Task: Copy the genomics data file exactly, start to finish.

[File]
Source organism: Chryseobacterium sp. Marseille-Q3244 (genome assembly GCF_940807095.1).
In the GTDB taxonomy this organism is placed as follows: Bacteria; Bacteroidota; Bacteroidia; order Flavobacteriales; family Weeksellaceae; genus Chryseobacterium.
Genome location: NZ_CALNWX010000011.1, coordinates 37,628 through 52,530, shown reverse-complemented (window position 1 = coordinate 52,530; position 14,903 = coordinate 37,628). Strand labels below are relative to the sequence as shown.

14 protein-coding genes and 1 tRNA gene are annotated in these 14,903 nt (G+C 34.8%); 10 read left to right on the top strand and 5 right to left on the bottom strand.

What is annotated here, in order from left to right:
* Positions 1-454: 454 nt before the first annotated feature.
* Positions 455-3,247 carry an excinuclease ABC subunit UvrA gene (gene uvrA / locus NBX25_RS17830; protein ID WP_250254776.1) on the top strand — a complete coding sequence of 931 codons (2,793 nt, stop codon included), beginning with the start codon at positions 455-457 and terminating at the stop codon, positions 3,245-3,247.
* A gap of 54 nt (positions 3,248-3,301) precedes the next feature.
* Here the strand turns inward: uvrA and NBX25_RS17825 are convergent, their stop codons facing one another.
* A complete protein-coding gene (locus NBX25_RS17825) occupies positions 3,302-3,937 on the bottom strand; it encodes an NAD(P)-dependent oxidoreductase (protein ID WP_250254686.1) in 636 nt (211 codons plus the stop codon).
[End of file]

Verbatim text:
Source organism: Chryseobacterium sp. Marseille-Q3244 (genome assembly GCF_940807095.1).
In the GTDB taxonomy this organism is placed as follows: Bacteria; Bacteroidota; Bacteroidia; order Flavobacteriales; family Weeksellaceae; genus Chryseobacterium.
Genome location: NZ_CALNWX010000011.1, coordinates 37,628 through 52,530, shown reverse-complemented (window position 1 = coordinate 52,530; position 14,903 = coordinate 37,628). Strand labels below are relative to the sequence as shown.

14 protein-coding genes and 1 tRNA gene are annotated in these 14,903 nt (G+C 34.8%); 10 read left to right on the top strand and 5 right to left on the bottom strand.

What is annotated here, in order from left to right:
* Positions 1-454: 454 nt before the first annotated feature.
* Positions 455-3,247 carry an excinuclease ABC subunit UvrA gene (gene uvrA / locus NBX25_RS17830; protein ID WP_250254776.1) on the top strand — a complete coding sequence of 931 codons (2,793 nt, stop codon included), beginning with the start codon at positions 455-457 and terminating at the stop codon, positions 3,245-3,247.
* A gap of 54 nt (positions 3,248-3,301) precedes the next feature.
* Here the strand turns inward: uvrA and NBX25_RS17825 are convergent, their stop codons facing one another.
* A complete protein-coding gene (locus NBX25_RS17825) occupies positions 3,302-3,937 on the bottom strand; it encodes an NAD(P)-dependent oxidoreductase (protein ID WP_250254686.1) in 636 nt (211 codons plus the stop codon).